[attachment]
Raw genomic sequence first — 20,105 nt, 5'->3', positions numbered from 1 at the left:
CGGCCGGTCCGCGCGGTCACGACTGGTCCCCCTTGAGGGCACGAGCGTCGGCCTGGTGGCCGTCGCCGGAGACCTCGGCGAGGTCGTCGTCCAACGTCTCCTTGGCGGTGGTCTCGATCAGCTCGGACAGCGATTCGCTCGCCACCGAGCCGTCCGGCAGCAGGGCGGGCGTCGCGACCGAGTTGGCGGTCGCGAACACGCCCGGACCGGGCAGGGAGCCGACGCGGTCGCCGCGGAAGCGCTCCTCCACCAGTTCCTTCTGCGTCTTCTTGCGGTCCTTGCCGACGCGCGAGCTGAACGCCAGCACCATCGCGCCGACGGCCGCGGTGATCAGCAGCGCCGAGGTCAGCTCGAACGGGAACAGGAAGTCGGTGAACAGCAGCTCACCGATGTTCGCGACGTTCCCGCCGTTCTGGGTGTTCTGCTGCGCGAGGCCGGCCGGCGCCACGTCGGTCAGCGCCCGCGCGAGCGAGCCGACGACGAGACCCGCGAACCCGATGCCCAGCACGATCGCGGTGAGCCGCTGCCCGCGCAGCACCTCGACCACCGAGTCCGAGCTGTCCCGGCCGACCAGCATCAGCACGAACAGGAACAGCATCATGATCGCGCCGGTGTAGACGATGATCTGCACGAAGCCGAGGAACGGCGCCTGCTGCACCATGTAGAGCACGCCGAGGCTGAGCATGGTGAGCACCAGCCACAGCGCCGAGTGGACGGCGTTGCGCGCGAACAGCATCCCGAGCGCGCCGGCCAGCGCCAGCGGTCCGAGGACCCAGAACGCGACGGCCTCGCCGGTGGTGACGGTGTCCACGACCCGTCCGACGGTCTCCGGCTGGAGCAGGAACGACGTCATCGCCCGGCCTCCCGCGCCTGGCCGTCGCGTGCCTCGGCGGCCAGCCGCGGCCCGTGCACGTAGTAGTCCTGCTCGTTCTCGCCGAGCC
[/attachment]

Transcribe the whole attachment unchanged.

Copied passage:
Raw genomic sequence first — 20,105 nt, 5'->3', positions numbered from 1 at the left:
CGGCCGGTCCGCGCGGTCACGACTGGTCCCCCTTGAGGGCACGAGCGTCGGCCTGGTGGCCGTCGCCGGAGACCTCGGCGAGGTCGTCGTCCAACGTCTCCTTGGCGGTGGTCTCGATCAGCTCGGACAGCGATTCGCTCGCCACCGAGCCGTCCGGCAGCAGGGCGGGCGTCGCGACCGAGTTGGCGGTCGCGAACACGCCCGGACCGGGCAGGGAGCCGACGCGGTCGCCGCGGAAGCGCTCCTCCACCAGTTCCTTCTGCGTCTTCTTGCGGTCCTTGCCGACGCGCGAGCTGAACGCCAGCACCATCGCGCCGACGGCCGCGGTGATCAGCAGCGCCGAGGTCAGCTCGAACGGGAACAGGAAGTCGGTGAACAGCAGCTCACCGATGTTCGCGACGTTCCCGCCGTTCTGGGTGTTCTGCTGCGCGAGGCCGGCCGGCGCCACGTCGGTCAGCGCCCGCGCGAGCGAGCCGACGACGAGACCCGCGAACCCGATGCCCAGCACGATCGCGGTGAGCCGCTGCCCGCGCAGCACCTCGACCACCGAGTCCGAGCTGTCCCGGCCGACCAGCATCAGCACGAACAGGAACAGCATCATGATCGCGCCGGTGTAGACGATGATCTGCACGAAGCCGAGGAACGGCGCCTGCTGCACCATGTAGAGCACGCCGAGGCTGAGCATGGTGAGCACCAGCCACAGCGCCGAGTGGACGGCGTTGCGCGCGAACAGCATCCCGAGCGCGCCGGCCAGCGCCAGCGGTCCGAGGACCCAGAACGCGACGGCCTCGCCGGTGGTGACGGTGTCCACGACCCGTCCGACGGTCTCCGGCTGGAGCAGGAACGACGTCATCGCCCGGCCTCCCGCGCCTGGCCGTCGCGTGCCTCGGCGGCCAGCCGCGGCCCGTGCACGTAGTAGTCCTGCTCGTTCTCGCCGAGCC